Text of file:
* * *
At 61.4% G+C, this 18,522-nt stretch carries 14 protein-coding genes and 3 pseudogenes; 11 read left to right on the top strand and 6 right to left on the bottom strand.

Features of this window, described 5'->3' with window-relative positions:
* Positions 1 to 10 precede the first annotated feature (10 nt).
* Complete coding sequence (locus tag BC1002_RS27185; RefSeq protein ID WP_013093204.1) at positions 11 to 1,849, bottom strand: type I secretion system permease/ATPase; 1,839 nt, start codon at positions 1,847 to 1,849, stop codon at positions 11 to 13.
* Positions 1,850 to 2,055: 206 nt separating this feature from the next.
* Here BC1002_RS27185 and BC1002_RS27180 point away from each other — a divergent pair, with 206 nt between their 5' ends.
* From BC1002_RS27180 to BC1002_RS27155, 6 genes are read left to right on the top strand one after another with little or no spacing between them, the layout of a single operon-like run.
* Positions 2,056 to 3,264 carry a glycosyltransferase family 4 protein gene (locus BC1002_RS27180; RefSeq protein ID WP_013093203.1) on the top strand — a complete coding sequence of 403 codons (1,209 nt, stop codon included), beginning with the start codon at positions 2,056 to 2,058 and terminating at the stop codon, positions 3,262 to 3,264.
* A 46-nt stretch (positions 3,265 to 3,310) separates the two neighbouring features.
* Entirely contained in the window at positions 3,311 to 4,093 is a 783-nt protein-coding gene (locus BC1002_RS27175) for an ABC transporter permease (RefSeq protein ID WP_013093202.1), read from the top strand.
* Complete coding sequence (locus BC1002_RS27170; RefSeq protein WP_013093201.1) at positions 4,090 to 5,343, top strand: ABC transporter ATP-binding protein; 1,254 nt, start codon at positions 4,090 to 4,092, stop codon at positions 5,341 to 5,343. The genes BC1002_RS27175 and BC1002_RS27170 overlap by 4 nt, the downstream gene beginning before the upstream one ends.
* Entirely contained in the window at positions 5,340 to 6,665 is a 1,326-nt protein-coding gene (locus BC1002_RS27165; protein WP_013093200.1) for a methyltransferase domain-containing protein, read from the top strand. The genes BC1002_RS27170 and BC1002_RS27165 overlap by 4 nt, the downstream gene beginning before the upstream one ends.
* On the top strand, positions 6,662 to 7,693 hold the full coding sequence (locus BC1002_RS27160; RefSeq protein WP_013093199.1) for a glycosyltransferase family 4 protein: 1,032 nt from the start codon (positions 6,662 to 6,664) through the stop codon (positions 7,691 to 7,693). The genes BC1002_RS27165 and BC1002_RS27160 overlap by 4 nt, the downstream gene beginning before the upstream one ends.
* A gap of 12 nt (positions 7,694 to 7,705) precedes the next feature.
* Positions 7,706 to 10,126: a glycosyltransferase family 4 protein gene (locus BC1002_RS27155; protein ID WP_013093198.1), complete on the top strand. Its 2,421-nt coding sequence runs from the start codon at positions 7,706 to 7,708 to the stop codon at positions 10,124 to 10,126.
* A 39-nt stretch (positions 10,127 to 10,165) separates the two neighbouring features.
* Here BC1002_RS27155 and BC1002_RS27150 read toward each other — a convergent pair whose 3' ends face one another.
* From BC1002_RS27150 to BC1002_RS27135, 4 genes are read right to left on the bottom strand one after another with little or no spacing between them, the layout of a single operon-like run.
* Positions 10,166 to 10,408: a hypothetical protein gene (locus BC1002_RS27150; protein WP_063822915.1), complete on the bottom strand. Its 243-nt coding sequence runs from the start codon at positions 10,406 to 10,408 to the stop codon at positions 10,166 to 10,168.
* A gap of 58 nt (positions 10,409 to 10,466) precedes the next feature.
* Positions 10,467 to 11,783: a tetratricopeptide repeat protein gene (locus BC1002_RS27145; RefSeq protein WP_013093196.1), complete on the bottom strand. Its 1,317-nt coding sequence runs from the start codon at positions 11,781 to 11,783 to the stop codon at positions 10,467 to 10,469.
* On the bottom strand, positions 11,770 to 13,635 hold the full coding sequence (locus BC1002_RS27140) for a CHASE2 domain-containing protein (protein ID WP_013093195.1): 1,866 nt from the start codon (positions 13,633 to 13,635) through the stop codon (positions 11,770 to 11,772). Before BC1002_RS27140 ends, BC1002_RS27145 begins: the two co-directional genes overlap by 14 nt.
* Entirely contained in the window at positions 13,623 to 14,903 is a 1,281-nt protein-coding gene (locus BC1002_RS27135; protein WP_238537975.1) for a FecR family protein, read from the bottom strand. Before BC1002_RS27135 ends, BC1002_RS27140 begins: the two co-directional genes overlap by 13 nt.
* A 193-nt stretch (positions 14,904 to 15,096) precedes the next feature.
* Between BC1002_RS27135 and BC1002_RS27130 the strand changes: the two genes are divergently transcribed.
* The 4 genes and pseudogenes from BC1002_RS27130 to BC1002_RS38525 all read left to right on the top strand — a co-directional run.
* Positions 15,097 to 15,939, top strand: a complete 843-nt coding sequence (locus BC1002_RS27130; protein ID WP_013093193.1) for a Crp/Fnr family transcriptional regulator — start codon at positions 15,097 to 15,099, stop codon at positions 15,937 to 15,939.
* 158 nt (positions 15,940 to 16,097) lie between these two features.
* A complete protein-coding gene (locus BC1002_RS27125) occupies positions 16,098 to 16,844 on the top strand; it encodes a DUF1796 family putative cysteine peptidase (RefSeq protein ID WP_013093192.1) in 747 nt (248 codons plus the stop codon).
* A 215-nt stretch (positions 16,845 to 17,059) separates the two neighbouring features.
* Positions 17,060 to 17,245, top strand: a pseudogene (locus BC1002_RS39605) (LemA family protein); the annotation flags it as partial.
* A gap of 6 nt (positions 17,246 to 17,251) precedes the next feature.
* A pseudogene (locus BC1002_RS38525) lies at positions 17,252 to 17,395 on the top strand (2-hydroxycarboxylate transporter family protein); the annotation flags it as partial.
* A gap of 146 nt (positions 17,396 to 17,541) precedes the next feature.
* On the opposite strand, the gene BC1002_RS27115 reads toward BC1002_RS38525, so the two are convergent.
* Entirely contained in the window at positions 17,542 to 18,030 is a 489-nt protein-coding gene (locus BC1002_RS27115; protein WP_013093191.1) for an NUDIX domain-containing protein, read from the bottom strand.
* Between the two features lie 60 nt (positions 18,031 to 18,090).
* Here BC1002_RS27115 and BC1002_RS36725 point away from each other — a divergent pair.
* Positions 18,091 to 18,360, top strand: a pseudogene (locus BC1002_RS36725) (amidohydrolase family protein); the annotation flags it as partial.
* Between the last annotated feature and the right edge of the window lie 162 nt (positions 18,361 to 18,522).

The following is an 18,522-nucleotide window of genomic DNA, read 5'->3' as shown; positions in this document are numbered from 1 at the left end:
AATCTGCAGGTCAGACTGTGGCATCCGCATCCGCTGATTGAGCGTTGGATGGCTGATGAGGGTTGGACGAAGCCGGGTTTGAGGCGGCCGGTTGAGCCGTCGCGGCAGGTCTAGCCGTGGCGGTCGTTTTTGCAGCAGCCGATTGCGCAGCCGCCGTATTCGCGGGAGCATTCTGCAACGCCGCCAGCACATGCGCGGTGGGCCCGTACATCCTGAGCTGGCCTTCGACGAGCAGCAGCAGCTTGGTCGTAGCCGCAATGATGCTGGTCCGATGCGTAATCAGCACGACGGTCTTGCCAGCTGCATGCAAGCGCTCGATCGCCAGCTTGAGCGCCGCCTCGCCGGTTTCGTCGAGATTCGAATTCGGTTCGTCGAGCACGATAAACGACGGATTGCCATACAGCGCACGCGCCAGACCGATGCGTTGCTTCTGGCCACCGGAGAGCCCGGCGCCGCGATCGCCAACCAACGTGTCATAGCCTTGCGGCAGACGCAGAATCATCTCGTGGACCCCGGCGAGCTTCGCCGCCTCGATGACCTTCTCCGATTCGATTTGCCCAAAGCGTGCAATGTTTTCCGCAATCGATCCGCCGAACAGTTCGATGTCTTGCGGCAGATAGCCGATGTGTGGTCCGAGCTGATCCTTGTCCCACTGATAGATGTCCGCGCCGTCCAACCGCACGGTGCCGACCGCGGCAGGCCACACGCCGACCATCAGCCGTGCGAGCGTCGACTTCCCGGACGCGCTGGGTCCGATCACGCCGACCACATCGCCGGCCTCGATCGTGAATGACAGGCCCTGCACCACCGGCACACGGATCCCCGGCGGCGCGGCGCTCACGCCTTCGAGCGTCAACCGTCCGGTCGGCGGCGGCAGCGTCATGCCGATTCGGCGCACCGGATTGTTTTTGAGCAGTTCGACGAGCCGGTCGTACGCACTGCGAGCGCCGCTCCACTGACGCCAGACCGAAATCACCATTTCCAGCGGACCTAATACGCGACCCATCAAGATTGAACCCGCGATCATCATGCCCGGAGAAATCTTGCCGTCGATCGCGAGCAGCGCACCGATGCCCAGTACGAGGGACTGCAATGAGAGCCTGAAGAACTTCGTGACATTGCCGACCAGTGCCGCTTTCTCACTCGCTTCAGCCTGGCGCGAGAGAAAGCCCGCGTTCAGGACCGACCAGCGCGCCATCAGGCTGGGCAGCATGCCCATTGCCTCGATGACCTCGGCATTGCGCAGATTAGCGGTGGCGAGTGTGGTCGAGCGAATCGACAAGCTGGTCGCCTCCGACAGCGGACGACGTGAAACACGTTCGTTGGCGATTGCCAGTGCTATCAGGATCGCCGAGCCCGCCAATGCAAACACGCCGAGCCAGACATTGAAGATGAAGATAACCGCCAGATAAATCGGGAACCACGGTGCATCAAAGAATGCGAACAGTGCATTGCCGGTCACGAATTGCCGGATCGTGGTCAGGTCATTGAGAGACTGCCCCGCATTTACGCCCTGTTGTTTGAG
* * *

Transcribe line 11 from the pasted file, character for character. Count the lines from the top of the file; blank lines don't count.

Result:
* Complete coding sequence (locus BC1002_RS27170; RefSeq protein WP_013093201.1) at positions 4,090 to 5,343, top strand: ABC transporter ATP-binding protein; 1,254 nt, start codon at positions 4,090 to 4,092, stop codon at positions 5,341 to 5,343. The genes BC1002_RS27175 and BC1002_RS27170 overlap by 4 nt, the downstream gene beginning before the upstream one ends.